With ever-increasing urbanisation and the resultant sprawl of rooftops and hard-surfaced landscapes, the effective management of storm water drainage has become increasingly difficult. The risk of flash floods escalates and the impact of rapid runoff on natural watercourses can cause serious environmental damage.
Lafarge Readymix has launched Hydromedia™, a new, fast-draining concrete pavement solution to address this problem in South Africa. Hydromedia provides for rapid storm water removal from streets, parking areas, driveways, walkways and other hard surfaced areas. It offers a drainage medium that enables rainwater to return to and replenish groundwater reserves locally and it can reduce the costs and long-term maintenance requirements of storm water management systems – for public authorities and private property owners.
The advanced technology used in Hydromedia has been developed by the international Lafarge group, a world leader in building materials and related solutions-driven research and development. The innovative concrete mix is the key to the product’s performance, which surpasses the benchmarks set by standard permeable paving.
Neville Wearne, national marketing manager for Lafarge Readymix in South Africa, highlights some of Hydromedia’s attributes. “As a porous pavement concrete, it can be used cost-effectively as part of a sustainable urban drainage system (SUDS). It also allows for more efficient land use by eliminating the need for drainage swales, retention ponds, catchment basins and other storm water management devices. And it filters out surface pollutants, limiting contamination of groundwater.”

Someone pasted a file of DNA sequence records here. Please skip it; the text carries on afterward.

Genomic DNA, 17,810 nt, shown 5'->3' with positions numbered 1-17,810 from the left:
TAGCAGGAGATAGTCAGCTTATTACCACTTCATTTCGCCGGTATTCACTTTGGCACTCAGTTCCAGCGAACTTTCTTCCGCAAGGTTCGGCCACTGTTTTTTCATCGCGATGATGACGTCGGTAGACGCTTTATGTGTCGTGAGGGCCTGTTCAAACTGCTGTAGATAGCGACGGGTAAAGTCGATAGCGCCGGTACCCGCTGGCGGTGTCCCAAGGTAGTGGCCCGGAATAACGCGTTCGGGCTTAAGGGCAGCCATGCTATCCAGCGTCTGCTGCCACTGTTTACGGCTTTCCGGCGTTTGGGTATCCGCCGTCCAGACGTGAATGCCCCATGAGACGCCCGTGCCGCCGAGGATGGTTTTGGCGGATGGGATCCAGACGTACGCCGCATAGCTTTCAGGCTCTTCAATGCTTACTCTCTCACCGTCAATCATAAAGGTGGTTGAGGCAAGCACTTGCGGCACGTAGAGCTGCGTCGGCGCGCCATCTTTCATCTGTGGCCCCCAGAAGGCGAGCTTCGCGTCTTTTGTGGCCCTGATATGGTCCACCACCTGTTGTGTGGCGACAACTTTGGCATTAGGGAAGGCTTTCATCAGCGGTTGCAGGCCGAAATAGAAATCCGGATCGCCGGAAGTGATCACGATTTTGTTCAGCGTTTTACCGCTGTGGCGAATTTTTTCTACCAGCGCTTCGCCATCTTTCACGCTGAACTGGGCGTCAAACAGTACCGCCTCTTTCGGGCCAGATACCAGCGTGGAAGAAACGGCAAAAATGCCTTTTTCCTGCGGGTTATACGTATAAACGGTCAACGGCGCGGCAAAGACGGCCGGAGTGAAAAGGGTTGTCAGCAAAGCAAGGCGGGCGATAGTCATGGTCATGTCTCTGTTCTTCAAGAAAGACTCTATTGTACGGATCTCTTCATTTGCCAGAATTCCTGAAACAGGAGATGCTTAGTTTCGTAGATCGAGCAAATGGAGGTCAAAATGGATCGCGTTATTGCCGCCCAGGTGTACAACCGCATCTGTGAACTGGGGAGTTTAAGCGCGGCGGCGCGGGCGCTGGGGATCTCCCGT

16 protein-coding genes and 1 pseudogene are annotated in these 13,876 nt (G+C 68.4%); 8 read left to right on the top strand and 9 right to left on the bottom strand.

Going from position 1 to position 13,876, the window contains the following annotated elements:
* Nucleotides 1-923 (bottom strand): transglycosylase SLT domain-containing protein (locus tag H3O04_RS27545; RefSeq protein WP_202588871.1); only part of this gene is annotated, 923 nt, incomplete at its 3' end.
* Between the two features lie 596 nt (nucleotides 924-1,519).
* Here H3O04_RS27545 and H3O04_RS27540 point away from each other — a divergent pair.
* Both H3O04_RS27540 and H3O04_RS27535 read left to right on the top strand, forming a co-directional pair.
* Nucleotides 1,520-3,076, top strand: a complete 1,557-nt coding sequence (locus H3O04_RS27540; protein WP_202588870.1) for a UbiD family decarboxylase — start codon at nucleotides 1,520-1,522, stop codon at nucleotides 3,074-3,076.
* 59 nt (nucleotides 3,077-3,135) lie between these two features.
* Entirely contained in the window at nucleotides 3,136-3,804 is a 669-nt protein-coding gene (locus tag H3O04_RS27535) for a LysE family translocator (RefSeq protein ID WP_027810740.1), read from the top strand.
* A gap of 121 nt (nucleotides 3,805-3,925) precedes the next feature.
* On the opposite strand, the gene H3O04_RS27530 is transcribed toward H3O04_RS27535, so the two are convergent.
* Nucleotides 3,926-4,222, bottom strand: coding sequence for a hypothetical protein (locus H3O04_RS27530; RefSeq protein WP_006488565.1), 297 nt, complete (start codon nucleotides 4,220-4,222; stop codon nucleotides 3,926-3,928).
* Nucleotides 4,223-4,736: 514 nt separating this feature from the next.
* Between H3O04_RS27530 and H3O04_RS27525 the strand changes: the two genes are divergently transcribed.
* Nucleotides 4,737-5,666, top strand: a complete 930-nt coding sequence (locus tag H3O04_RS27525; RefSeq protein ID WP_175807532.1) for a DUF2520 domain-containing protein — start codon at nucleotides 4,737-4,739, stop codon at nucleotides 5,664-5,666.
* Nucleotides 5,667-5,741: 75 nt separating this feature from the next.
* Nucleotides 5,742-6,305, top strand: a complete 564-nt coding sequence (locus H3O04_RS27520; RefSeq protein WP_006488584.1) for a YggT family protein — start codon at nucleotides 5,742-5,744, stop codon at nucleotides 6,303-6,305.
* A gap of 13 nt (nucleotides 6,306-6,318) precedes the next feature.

Manfred Braune, technical executive of the Green Building Council of South Africa (GBCSA), notes, “Water is a scarce resource in South Africa and requires careful management, planning and protection: this includes our precious groundwater which is often forgotten. In urban areas, permeable paving is an important sustainable urban drainage system. GBCSA welcomes and values innovative SUDS solutions that can contribute to protecting and conserving our environment.”
It is Lafarge’s breakthrough in paste technology that enabled the company to create a no-fines concrete that uses sufficient paste to coat and bind the aggregate particles together and form a system of highly permeable, interconnected voids that drain freely and quickly. The aggregate matrix is designed to minimise compaction and provide a predictable and homogeneous permeability in the final hardened product.
The mix is particularly fluid in application but robust and resilient after placement and curing. It provides for simple application and is workable for up to 90 minutes but dries rapidly and cures to become fully trafficable within seven days. The concrete should be cast to a minimum thickness of 150mm, onto a prepared subgrade and sub-base as for standard paving placements. Hydromedia has a compressive strength of 10 to 20MPa and flexural strength of 1.5 to 3.0MPa and will carry a maximum load of up to 7.0 tonnes. Depending on the mix design, it can provide a permeability rate of between 150 and 1 000 litres/min/m².
“We have adapted this world-class technology for the South African construction industry and we are ready to work with the industry to put it to good use,” says Wearne. He highlights that Lafarge is offering training for applicators wanting to work with Hydromedia, and the company itself offers a placing and finishing service.